New Delhi: Stung by the controversies surrounding its founders, Singh brothers Malvinder and Shivinder, Religare Enterprises Ltd is looking to spruce up its financial services arm under a new brand and with an investment of ₹600 crore to “reorient" the business. The new management is in advanced talks with two marque domestic equity investors for growth capital for Religare Finvest Ltd.
“We have to essentially re-orient, rebuild ourselves as a different animal. Rejuvenated, rebranded, we have to reorient our whole strategy into a modern, nimble, market-savvy, synergistic animal, which is fast to move, has the right resistance, is cost-effective and customer-friendly. Since we have both the physical infrastructure, as well as the digital platform, we will be unique because there are not too many players in the market at that level," Milind Patel, group chief executive of Religare Enterprises, said in an interview.
Religare Finvest has initiated a brand survey to assess its strengths and how it would relate to the new business plan, after it comes out of the corrective action plan (CAP).
The boards of both Religare Enterprises and Religare Finvest were reconstituted after the Singh brothers exited the company in February 2018. Now, the new management has carved out a well-defined business strategy, which will help capitalize the existing ecosystem under a new brand.
“We are more focused on how we repair the shop and how we go to the next level. We have committed ourselves to put in ₹500-600 crore over the next 1-2 years to get this platform up and running. We are raising money that can be used for growth and the company’s new avatar," added Patel.
The new Religare Finvest board has alleged that ₹740 crore was siphoned off and misappropriated through loans to entities controlled by, connected to or known to, the Singh brothers and their associates.
On 17 December, the companies filed a complaint with the corporate affairs ministry and the Securities and Exchange Board of India (Sebi) against the Singh brothers, and former chairman and managing director Sunil Godhwani, seeking an investigation into suspicious transactions in Religare Enterprises and its subsidiaries. Subsequently, Sebi on 14 March, asked the two group companies to recall the loans of ₹2,315 crore given to the Singh brothers other entities.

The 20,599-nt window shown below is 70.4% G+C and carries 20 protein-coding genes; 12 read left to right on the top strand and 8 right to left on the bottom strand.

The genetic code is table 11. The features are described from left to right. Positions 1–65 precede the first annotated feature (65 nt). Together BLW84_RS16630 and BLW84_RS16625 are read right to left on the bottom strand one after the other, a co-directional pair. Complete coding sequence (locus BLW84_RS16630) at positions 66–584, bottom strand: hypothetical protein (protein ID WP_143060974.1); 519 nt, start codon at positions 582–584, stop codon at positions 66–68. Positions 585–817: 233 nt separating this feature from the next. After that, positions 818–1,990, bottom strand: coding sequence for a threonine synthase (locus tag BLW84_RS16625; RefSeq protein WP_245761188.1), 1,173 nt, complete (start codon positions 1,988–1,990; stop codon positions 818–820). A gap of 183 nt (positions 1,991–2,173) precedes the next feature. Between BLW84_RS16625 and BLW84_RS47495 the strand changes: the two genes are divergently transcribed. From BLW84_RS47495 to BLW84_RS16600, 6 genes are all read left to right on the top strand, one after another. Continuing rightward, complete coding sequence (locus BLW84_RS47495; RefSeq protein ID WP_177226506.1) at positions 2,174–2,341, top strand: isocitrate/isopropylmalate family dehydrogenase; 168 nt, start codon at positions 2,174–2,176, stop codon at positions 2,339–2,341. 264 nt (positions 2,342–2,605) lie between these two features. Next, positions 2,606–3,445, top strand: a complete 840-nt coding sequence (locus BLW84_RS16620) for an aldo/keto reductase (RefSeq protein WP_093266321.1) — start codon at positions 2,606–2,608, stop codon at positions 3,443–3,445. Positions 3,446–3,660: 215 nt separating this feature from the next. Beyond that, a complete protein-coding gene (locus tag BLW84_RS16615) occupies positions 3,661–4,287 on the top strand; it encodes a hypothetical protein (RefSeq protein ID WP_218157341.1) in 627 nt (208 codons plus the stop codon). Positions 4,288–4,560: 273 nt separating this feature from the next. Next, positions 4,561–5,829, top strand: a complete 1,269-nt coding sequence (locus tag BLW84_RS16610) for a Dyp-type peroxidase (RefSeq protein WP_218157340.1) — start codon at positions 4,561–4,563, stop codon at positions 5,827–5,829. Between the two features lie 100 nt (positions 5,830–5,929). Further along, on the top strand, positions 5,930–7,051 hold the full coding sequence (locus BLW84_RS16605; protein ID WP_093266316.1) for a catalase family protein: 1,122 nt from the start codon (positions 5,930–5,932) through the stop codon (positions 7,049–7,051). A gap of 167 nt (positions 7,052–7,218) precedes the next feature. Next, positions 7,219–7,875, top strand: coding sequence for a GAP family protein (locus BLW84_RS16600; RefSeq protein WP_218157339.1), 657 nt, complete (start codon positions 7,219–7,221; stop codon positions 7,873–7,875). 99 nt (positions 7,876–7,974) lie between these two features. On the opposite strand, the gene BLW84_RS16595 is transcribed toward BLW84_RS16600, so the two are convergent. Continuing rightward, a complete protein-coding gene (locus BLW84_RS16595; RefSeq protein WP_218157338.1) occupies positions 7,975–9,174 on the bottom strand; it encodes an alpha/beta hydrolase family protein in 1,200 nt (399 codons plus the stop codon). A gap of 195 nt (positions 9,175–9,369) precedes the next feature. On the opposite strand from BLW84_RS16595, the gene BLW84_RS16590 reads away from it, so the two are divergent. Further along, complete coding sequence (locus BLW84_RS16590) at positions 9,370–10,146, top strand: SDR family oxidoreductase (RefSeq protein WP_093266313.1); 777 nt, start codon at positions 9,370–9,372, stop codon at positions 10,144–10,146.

“The entire corporate governance structure is now changed, most of the decisions are supervised by an independent board of people of great repute," Patel said, adding that the new board is working to turn the platform around across their four businesses, which include insurance, SME lending, housing finance and broking.
Religare Finvest chief executive Sanjay D. Palve said he was hopeful of the company’s future, given the changes done over the last few months at the micro and operating level.
“The board has been reconstituted, there is active dialogue with regulators now... shareholders have changed and we are seeing some results. Slowly, the counter parties are also recognizing that there are positive things happening in the group and that an attempt is being made by the new board and the management in restoring that confidence in reviving the NBFC. Till date we have repaid banks almost ₹4,500 crore (till 19 January), and in March another ₹300 crore will be paid without even generating one rupee of new incremental business. This has given a lot of confidence to the regulator and the banks that the business model and platform can be revived and brought back on track."
With 584 employees, offices across nine regions and 31 branches, Religare Finvest has ensured recovery from large borrowers and has entered into strategic tie ups with banks for sourcing deals for them. While the company cannot do additional business due to certain restrictions by the Reserve Bank of India, the sole focus of the new management has been on timely servicing its debt obligations by prudently managing its cash flows.
“We have been selling our non-core assets to create liquidity, emphasizing on recovery from large borrowers. We have had good success this quarter, and the money was used to pay banks and to keep the organization floating," Palve added.
The management hopes to get back on track in the next 2-3 months. “We have data of 27,000-odd customers that have banked with us over the last so many years, and we have their old payment track records. We have all those matrix which can help us to go back to them and basically restart the relationship," he said.